Technology, Character Focus For Rim Country Middle School

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Frank Larby, principal of the Rim Country Middle School, has no delusions about the impact of Arizona's budget on school funding, but he continues the fight to improve his school.

"It's hard. There's a lot of uncertainty and the budget deficit is so large," Larby said. "We probably won't know the full impact until the end of legislative sessions, but the state of our school is good."

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Rim Country Middle School continues its emphasis on building character in young people. "We want to promote character education," principal Frank Larby said. "Things like fairness, responsibility, citizenship -- things that constitute a decent person."

One of Larby's priorities during the past year has been increasing the activities his students can participate in during their lunch hour.

"We've been offering structured activities like games, relay races, and basketball-shooting contests," Larby said.

Larby feels that offering structured activities is a way to add some exercise as well as teamwork into the student's day.

"Teachers are also participating and the kids love it," Larby said. "Two teachers recently participated in a Hula-Hoop contest which was really fun."

The school continues its emphasis on building character in young people with the Character Counts program.

"We want to promote character education," Larby said, "Things like fairness, responsibility, and citizenship -- things that constitute a decent person."

The program includes the use of videos and other methods promoting character.

"We play short messages over the intercom that are taken from a program called Words of Wisdom," he said. "These are quotes from authors, political leaders, religious leaders and social activists that emphasize the pillars of good character."

Larby also believes technology education is important to the future success of his students.

"We are very proud of what we've done with technology at the middle school," Larby said. "When I first came here we had one computer in the library and that was the librarian's. Now we have 11 work stations, three (laser) printers and several classrooms with multiple computers."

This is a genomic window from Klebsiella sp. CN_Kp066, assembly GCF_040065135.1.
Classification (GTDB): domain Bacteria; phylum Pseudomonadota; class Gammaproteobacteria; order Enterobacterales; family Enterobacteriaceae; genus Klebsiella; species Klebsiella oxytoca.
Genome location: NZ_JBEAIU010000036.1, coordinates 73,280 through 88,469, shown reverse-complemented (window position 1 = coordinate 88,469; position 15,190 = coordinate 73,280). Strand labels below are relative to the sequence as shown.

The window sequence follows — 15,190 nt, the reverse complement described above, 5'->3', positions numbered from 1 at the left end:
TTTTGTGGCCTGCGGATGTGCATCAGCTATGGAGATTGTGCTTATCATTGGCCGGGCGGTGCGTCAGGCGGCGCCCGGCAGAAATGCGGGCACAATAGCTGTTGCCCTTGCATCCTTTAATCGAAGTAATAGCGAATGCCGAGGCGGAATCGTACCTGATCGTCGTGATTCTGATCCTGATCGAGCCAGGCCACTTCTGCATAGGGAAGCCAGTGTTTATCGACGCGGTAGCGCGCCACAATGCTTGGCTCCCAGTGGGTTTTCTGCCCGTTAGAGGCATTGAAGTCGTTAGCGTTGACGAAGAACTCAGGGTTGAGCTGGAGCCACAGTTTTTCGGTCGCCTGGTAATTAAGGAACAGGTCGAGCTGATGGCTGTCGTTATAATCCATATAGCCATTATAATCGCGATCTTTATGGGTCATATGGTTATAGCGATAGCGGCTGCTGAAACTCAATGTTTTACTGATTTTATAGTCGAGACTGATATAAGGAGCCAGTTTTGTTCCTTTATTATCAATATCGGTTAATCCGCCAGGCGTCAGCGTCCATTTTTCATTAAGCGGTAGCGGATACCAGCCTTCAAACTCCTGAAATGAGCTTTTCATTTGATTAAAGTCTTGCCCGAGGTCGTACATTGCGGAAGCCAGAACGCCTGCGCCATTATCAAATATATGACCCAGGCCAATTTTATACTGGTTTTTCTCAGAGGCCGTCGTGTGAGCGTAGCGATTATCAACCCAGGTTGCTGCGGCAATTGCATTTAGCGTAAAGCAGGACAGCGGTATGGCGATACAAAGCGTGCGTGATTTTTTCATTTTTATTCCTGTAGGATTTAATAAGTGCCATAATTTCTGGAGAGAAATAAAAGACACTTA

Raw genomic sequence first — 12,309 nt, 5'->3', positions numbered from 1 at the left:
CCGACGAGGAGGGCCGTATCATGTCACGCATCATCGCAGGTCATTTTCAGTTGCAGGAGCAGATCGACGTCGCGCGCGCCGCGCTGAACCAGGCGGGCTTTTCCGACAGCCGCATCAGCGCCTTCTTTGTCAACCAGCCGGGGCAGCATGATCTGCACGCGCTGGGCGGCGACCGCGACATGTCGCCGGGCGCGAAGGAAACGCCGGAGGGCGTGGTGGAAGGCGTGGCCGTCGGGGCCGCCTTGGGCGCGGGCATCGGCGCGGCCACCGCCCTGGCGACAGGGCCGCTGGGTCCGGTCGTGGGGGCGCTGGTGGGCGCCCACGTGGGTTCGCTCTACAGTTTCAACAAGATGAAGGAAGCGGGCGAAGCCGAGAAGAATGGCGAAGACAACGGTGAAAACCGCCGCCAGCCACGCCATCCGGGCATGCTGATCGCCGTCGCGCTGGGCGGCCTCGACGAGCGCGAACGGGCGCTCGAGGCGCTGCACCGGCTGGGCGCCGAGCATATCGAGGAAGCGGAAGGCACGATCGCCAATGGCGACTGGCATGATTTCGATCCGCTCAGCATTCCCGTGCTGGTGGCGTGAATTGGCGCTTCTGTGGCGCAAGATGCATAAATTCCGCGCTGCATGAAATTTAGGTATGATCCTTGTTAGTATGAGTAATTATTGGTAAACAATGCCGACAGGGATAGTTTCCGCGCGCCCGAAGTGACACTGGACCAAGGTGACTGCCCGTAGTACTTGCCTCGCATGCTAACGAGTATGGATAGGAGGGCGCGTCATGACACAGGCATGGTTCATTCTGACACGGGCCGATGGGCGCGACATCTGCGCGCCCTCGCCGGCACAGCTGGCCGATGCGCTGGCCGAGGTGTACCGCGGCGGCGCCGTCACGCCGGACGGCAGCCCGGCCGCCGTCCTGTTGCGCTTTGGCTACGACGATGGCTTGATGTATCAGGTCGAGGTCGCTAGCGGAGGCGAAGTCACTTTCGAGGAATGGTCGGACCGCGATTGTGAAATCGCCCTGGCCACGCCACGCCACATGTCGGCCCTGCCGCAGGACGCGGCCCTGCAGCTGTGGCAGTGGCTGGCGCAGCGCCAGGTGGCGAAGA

"We have revised the vocational technology program," Larby said. "We have changed the emphasis to student uses of technology. Our sixth graders now have their own web page."

Although the number of students at the middle school has seen a steady decrease, performance statistics have been on the upswing, according to Larby.

"We have fewer kids this year, but a good group of kids," Larby said. "I am hearing a lot of good comments from teachers."

Students at the middle school rank at the 60th percentile on the Stanford 9, a standardized test designed to reflect how Payson students compare to their national cohorts.

"One thing I was really happy about was that our seventh-graders were in the 70th percentile in writing," Larby said. "Our teachers did an incredible job."

He continues to be concerned about students with behavioral problems and plans to do what he can to keep them in school.

"We've worked really hard with a committee to plan an alternative program for the school," Larby said. "Whether we are able to do that is dependent on financing and where we are as a district next year."

Larby said that he has an alternative to keep kids that are eligible for long-term suspension in school. "We want to keep kids in school as long as possible," Larby said. "What we'd love to have is a separate facility, off campus, where two or more teachers can work with a small group of kids on an educational program."

Larby also also been working to improve the appearance of the campus.

"We hope to finish painting the buildings and we now have a new basketball court," Larby said.

Despite an on-going funding crisis, Larby is optimistic about the current state of his school as well as its future prospects.

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